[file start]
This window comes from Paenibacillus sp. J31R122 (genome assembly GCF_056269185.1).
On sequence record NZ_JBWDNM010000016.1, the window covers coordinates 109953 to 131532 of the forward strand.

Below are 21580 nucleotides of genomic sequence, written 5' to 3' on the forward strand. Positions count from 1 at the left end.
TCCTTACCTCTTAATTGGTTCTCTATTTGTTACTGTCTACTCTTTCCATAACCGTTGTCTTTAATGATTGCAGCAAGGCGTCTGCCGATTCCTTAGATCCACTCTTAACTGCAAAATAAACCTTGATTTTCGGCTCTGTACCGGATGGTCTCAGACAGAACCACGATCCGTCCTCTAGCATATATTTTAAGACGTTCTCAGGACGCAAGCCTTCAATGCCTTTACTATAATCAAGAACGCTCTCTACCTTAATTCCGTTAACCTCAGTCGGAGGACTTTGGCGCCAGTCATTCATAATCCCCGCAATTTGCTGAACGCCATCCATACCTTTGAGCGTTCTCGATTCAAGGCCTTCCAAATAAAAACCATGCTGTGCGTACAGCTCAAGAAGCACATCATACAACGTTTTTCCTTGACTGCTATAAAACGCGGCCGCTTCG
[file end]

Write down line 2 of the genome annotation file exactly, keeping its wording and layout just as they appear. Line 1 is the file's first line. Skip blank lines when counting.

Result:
On sequence record NZ_JBWDNM010000016.1, the window covers coordinates 109953 to 131532 of the forward strand.